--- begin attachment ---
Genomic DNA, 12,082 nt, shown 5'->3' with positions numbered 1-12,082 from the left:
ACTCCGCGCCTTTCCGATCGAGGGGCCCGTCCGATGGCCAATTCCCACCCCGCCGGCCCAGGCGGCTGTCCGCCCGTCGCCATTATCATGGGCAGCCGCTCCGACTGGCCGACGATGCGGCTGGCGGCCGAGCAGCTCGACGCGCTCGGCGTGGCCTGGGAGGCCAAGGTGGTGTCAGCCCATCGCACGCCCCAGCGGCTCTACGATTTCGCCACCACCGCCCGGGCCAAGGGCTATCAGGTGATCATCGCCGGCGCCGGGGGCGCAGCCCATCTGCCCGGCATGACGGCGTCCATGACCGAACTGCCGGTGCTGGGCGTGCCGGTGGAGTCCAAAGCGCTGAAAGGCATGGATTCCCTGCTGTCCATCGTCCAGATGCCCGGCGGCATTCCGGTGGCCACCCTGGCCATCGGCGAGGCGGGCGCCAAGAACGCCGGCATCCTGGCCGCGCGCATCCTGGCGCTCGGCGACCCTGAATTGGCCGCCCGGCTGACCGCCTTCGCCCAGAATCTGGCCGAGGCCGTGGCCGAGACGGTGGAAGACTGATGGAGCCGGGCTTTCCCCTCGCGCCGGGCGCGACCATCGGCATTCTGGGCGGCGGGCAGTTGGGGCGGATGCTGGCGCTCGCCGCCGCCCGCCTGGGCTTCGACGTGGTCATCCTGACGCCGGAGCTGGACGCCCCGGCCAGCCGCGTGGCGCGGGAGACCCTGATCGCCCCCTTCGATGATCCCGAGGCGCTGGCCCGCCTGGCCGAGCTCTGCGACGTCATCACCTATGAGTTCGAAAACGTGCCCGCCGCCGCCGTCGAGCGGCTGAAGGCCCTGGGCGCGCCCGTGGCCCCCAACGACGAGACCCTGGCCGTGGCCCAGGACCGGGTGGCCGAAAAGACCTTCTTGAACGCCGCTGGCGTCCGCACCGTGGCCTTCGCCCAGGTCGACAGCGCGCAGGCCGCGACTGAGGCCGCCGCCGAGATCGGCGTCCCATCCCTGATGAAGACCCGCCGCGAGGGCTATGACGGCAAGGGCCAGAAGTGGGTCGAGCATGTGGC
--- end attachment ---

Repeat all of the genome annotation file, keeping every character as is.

Genomic DNA, 12,082 nt, shown 5'->3' with positions numbered 1-12,082 from the left:
ACTCCGCGCCTTTCCGATCGAGGGGCCCGTCCGATGGCCAATTCCCACCCCGCCGGCCCAGGCGGCTGTCCGCCCGTCGCCATTATCATGGGCAGCCGCTCCGACTGGCCGACGATGCGGCTGGCGGCCGAGCAGCTCGACGCGCTCGGCGTGGCCTGGGAGGCCAAGGTGGTGTCAGCCCATCGCACGCCCCAGCGGCTCTACGATTTCGCCACCACCGCCCGGGCCAAGGGCTATCAGGTGATCATCGCCGGCGCCGGGGGCGCAGCCCATCTGCCCGGCATGACGGCGTCCATGACCGAACTGCCGGTGCTGGGCGTGCCGGTGGAGTCCAAAGCGCTGAAAGGCATGGATTCCCTGCTGTCCATCGTCCAGATGCCCGGCGGCATTCCGGTGGCCACCCTGGCCATCGGCGAGGCGGGCGCCAAGAACGCCGGCATCCTGGCCGCGCGCATCCTGGCGCTCGGCGACCCTGAATTGGCCGCCCGGCTGACCGCCTTCGCCCAGAATCTGGCCGAGGCCGTGGCCGAGACGGTGGAAGACTGATGGAGCCGGGCTTTCCCCTCGCGCCGGGCGCGACCATCGGCATTCTGGGCGGCGGGCAGTTGGGGCGGATGCTGGCGCTCGCCGCCGCCCGCCTGGGCTTCGACGTGGTCATCCTGACGCCGGAGCTGGACGCCCCGGCCAGCCGCGTGGCGCGGGAGACCCTGATCGCCCCCTTCGATGATCCCGAGGCGCTGGCCCGCCTGGCCGAGCTCTGCGACGTCATCACCTATGAGTTCGAAAACGTGCCCGCCGCCGCCGTCGAGCGGCTGAAGGCCCTGGGCGCGCCCGTGGCCCCCAACGACGAGACCCTGGCCGTGGCCCAGGACCGGGTGGCCGAAAAGACCTTCTTGAACGCCGCTGGCGTCCGCACCGTGGCCTTCGCCCAGGTCGACAGCGCGCAGGCCGCGACTGAGGCCGCCGCCGAGATCGGCGTCCCATCCCTGATGAAGACCCGCCGCGAGGGCTATGACGGCAAGGGCCAGAAGTGGGTCGAGCATGTGGC